The meteoric rise of Indian shooters on the world stage can only be matched by their catastrophic collapse at the Tokyo Olympics in 2020.
The magnitude of their downfall at the Games has been such that one shudders at the thought of the future of the sport in the new season and, more importantly, in Paris 2024 where expectations will once again soar and the shooters will have to bring home a bag full of medals.
The new season brings new aspirations and it is hoped that those who govern sport in the country would have learned a lesson from the debacles of the Rio 2016 Olympics and Tokyo 2020 five years later.
India sent its largest contingent, comprising 15 shooters, to Tokyo and while the eyes followed the shooters steadily, their performance left the country stunned. With half a dozen medals expected from the pits, the team sadly returned empty-handed, albeit with an oversized baggage of controversy.
All this after the snipers had the best opportunities to train and compete abroad, as well as a two-month stay in Croatia to hone their skills ahead of the Quadrennial Games. Direct flights were arranged to bring them to Tokyo and expectations soared when footage of them training in earnest at the site was relayed from the Japanese capital.
It looked like the Indian shooters were serious, with a motley group that included young pistol shooters, such as Saurabh Chaudhary and Manu Bhaker, exuding the confidence of seasoned pros. But one after another they started to succumb to the pressure and controversies began to mount as only a few days ago camaraderie and buoyancy reigned.
The national sport governing body quickly promised several far-reaching changes, including a complete overhaul of the coaching structure, but even as days have turned into months, no laudable initiative appears to have come forward.
It is in this context that the shooters will begin preparations for a very busy year 2022, which will be marked by World Cups, Grand Prix and especially the Asian Games in Hangzhou (China) and the World Shotgun Championships (Osijek, Croatia) and Rifle. / Pistol (Cairo, Egypt).
While the action begins immediately at the start of the year, the most crucial time will be September-October 2022 when the Asian Games and World Championships are scheduled.
Indian shooters may have pocketed a bucket of medals at the 2018 Asian Games in Jakarta and Palembang, but with the mainland centerpiece taking place this time around in China, no one can guess how hard it would be to win medals there.
The Asian Games will be followed by two World Championships – Shotgun (September 27-October 10) and rifle / pistol (October 12-25) – which will be the qualifying events for Paris 2024. With the Fédération Internationale de Tir Sportif ( ISSF) considering removing qualification through the World Cup, the Indians will really have to step up their game to qualify for Paris.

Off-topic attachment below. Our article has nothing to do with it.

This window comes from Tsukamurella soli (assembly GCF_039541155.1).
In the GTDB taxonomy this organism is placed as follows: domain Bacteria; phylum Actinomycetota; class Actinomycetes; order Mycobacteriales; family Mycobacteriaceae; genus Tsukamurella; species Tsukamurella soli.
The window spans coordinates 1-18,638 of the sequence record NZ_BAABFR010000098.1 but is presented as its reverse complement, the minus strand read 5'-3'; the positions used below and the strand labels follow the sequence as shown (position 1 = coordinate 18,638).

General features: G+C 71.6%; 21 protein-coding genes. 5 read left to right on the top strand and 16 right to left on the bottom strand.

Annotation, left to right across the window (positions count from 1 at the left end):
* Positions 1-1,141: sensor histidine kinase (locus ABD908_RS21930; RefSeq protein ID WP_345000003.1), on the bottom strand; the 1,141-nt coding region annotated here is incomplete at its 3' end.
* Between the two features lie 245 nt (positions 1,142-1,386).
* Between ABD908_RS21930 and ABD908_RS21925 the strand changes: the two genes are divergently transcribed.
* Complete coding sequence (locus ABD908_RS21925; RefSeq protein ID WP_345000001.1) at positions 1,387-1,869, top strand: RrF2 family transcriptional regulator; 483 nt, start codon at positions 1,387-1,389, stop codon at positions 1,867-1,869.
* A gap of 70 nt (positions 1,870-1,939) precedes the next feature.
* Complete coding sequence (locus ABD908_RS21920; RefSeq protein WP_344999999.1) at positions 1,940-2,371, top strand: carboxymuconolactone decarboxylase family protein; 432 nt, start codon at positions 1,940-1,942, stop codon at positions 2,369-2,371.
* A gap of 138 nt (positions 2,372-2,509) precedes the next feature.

The ISSF recently issued a circular on quota places for Paris, stating: “The holders of four quota places will be determined in each of the individual events included in the Olympic program at the 2022 World Shotgun Championship in Osijek, Australia. Croatia, and at the 2022 World Championship. Rifle / pistol championship in Cairo, Egypt. The same number of quota places will be allocated in each individual Olympic event at the 53rd World Championship in 2023, which will take place in the Russian Federation.
The new qualification standards leave no room for complacency as Indians will have to rub shoulders with the best in the industry to achieve Olympic rank, where they previously had the advantage of participating in several World Cups held several times a year to qualify. for the quadrennial centerpiece.
Also, the main weakness that was noticed among Indian shooters at Tokyo 2020 was the lack of mental toughness for a stage like the Olympics. Somewhere down the line, the national sports governing body hasn’t paid enough attention to the mental aspect of the game, which many blame for Tokyo 2020’s dismal performance in pressure cooker situations.
While Tokyo’s scars will take time to heal, the lessons learned are invaluable – those that may herald a new era in Indian shooting. It’s time to take stock and fix the broken image.
Highlights in 2022:
February: World Cup (Shotgun) Morocco; World Cup (rifle / pistol) Cairo.
March: World Cup (Shotgun) Cyprus; World Cup (shotgun) Peru.
April: World Cup (rifle / pistol) Brazil; World Cup (shotgun) Italy.
May: World Cup (rifle / pistol / shotgun) Azerbaijan.
July: World Cup (rifle / pistol / shotgun) Korea.
September: Asian Games, Hangzhou (China); World Championship (Croatia).
October: World Championship (rifle / pistol) Egypt.
November: Asian Air Gun Championship (Korea).
km / dpb
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